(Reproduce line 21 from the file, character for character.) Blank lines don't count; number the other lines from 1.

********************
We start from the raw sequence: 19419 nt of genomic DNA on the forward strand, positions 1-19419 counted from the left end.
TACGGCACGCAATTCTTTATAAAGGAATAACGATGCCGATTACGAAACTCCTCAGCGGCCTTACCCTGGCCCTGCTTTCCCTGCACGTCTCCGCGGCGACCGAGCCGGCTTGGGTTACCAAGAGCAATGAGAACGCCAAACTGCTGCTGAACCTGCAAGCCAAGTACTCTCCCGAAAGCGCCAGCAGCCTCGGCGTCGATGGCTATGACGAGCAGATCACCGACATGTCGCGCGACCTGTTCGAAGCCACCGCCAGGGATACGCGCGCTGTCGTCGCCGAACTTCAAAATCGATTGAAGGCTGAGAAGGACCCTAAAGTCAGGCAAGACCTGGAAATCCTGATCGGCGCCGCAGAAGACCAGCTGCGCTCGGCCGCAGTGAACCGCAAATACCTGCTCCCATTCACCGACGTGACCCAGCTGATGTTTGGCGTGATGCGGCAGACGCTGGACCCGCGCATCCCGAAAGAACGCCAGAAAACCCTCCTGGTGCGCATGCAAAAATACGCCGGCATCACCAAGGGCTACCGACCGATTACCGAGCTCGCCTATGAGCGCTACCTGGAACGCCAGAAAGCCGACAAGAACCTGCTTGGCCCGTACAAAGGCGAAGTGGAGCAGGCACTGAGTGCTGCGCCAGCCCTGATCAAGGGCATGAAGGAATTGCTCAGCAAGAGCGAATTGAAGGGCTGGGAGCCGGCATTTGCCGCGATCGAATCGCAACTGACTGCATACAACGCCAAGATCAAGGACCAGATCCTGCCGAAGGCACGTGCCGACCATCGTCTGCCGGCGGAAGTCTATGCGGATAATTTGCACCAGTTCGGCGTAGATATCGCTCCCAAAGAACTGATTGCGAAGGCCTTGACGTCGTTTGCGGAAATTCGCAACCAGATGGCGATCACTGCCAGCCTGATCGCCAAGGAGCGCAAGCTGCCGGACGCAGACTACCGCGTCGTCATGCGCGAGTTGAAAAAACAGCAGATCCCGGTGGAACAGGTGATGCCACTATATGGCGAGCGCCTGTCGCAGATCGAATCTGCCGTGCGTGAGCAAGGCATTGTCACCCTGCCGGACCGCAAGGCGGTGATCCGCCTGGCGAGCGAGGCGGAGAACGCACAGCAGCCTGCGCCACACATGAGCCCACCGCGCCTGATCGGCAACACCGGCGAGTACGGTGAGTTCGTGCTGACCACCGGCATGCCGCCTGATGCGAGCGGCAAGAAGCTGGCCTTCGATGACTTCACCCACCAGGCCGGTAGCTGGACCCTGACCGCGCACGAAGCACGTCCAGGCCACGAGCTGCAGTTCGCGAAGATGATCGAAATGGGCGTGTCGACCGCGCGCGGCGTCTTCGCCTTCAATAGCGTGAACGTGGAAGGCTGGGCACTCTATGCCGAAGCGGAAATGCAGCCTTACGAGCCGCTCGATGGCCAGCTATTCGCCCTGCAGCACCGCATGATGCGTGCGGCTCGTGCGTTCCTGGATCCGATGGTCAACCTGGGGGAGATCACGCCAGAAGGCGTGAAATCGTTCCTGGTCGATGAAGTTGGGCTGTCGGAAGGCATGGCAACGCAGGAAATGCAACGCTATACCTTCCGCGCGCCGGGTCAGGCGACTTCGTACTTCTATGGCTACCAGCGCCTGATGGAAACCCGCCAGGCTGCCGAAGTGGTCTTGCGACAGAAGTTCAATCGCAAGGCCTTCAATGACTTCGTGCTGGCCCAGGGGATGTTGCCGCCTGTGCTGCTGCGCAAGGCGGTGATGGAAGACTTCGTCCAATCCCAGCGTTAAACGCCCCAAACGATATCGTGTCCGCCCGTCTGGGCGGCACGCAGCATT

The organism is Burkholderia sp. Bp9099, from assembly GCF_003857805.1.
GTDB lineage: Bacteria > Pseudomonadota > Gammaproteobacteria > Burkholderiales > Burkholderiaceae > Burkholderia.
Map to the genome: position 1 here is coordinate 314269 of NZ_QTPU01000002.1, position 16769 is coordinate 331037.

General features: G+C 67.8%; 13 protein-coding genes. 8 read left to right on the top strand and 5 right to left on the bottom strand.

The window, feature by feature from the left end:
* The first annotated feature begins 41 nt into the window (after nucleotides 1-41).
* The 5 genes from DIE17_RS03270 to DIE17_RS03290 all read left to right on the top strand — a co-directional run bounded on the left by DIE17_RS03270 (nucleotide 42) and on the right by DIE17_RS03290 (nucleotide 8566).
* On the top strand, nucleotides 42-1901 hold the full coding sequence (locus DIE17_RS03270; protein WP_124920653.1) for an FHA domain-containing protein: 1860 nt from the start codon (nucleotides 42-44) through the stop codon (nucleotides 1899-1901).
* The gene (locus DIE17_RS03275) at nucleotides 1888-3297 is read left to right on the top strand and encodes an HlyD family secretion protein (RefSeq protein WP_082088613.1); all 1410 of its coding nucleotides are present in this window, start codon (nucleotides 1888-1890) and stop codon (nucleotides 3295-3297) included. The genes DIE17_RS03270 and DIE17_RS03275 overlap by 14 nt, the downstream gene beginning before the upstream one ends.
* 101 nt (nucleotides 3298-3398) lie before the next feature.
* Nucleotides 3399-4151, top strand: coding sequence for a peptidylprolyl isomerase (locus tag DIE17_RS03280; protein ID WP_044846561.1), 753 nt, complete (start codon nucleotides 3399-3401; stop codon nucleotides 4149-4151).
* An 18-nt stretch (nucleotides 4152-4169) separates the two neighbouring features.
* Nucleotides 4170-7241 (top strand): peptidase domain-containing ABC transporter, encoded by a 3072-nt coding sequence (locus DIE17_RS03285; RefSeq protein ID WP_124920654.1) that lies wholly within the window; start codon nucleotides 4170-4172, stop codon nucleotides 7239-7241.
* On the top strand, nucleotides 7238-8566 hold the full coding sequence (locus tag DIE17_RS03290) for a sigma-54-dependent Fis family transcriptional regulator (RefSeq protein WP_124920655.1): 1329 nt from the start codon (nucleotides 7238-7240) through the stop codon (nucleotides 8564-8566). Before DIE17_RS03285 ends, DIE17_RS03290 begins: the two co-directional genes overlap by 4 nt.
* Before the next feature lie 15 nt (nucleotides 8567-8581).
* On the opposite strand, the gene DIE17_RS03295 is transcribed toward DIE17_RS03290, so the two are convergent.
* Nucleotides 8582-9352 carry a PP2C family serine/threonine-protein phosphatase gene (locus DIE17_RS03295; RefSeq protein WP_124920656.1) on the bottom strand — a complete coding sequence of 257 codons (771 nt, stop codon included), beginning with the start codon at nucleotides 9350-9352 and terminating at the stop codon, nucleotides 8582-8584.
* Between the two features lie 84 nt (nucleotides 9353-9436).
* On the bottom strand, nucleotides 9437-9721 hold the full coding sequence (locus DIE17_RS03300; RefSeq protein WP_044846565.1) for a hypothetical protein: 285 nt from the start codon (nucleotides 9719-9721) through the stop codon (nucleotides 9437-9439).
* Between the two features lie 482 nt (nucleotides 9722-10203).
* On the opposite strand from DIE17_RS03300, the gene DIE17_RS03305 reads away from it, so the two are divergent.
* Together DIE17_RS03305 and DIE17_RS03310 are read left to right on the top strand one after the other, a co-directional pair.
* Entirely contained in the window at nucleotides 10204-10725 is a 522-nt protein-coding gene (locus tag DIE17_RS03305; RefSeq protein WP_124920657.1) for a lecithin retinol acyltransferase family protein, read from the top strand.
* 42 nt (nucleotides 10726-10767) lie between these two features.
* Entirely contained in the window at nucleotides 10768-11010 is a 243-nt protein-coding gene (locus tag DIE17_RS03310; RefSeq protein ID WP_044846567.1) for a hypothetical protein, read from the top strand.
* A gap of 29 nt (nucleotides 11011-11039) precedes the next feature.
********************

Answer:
* On the bottom strand, nucleotides 9437-9721 hold the full coding sequence (locus DIE17_RS03300; RefSeq protein WP_044846565.1) for a hypothetical protein: 285 nt from the start codon (nucleotides 9719-9721) through the stop codon (nucleotides 9437-9439).